These are the solid C++ rules, here's the Golden Rule however: Every prototype or struct definition should exist only in one file. If you need that struct or function in several files, put the struct definition or prototype in a .h file and use #include to put them in other files. This is wisdom, pay attention to it!

Now, there's one trick that can come up, which is illustrated by the following example:

point.h point.cpp triangle.h triangle.cpp main1.cpp

Now look what happens when we try to compile:
$ g++ -c point.cpp
$ g++ -c triangle.cpp
$ g++ -c main1.cpp
In file included from triangle.h:1:0,
                 from main1.cpp:2:
point.h:1:8: error: redefinition of 'struct point'
point.h:1:8: error: previous definition of 'struct point'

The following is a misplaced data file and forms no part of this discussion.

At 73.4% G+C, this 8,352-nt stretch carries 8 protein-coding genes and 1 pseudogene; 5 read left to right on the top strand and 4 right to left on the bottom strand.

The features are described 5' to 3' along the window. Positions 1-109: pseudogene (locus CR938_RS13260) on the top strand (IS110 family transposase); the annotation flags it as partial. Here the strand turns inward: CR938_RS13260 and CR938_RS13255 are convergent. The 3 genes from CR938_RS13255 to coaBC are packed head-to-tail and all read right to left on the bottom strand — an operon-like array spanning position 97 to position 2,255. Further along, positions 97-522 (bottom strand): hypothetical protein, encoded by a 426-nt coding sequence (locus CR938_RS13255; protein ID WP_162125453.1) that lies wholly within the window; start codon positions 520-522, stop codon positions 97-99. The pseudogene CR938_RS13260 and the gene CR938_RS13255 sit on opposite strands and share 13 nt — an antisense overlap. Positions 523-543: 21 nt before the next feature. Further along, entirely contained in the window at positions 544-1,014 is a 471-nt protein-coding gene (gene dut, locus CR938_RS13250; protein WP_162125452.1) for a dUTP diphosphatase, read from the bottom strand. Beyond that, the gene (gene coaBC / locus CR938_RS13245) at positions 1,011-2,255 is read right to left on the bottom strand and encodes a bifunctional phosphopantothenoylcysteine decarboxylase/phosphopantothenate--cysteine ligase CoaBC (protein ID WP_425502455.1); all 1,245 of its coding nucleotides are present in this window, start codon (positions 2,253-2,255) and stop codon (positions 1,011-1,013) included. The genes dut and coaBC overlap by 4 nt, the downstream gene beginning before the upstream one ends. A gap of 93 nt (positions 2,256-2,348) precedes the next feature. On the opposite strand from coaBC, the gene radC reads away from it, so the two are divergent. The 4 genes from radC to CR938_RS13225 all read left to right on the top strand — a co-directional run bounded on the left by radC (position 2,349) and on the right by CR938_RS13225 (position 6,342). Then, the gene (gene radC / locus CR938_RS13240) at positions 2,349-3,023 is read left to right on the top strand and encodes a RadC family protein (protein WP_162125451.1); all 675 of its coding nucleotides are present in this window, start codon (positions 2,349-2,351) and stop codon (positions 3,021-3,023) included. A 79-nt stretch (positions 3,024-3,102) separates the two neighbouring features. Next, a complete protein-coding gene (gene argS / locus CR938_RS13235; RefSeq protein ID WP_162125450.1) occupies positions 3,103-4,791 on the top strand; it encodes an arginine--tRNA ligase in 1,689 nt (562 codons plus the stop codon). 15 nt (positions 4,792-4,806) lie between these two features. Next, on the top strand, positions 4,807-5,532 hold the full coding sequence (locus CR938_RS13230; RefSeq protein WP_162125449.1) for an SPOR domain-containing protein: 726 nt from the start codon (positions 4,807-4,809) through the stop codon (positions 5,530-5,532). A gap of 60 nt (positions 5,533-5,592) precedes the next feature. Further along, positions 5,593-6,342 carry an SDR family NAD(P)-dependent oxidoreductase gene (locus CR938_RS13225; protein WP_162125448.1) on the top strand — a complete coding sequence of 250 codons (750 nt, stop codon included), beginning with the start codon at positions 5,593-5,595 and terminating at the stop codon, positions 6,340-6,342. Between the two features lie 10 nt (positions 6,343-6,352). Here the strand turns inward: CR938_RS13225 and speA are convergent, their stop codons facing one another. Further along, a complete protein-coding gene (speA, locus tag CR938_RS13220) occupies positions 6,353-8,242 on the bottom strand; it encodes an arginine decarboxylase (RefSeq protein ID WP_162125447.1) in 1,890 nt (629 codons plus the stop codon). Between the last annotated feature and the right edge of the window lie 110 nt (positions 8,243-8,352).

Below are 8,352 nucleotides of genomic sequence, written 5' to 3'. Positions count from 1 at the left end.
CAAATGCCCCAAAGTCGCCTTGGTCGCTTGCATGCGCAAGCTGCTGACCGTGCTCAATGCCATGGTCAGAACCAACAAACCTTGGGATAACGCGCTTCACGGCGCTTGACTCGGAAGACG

The trick is that this causes the struct point to be defined twice in main.cpp. Why? Well, point.h includes the definition, and point.h is #included in main.cpp, so that's the first definition of point in main. However, main also #includes triangle.h, which in turn #includes point.h, which has the definition of the struct point, so that's the second definition of point in main. Admittedly, if the programmer was on top of things he could've avoided this, but it's not always avoidable, and it's expecting alot of the guy who uses structs point and triangle to go back and worry about this stuff.

The way around this problem is to guard your .h files with #defines. The #include that we've been using and the #define that we're about to use are examples of "preprocessor directives". The #define lets you give a string x and say "every time you see x in the source code, replace it with string y." This can be used and abused in all sorts of ways, but for the moment we'll simply use #define to determine whether or not this is the first time the compiler has seen our .h while compiling a give .cpp file. We can test whether or not a certain string has been #defined already using the #ifndef preprocessor directive, which we read as "if not defined". For example

  cout << "This is ";
  cout << "not ";
  cout << "much fun!" << endl;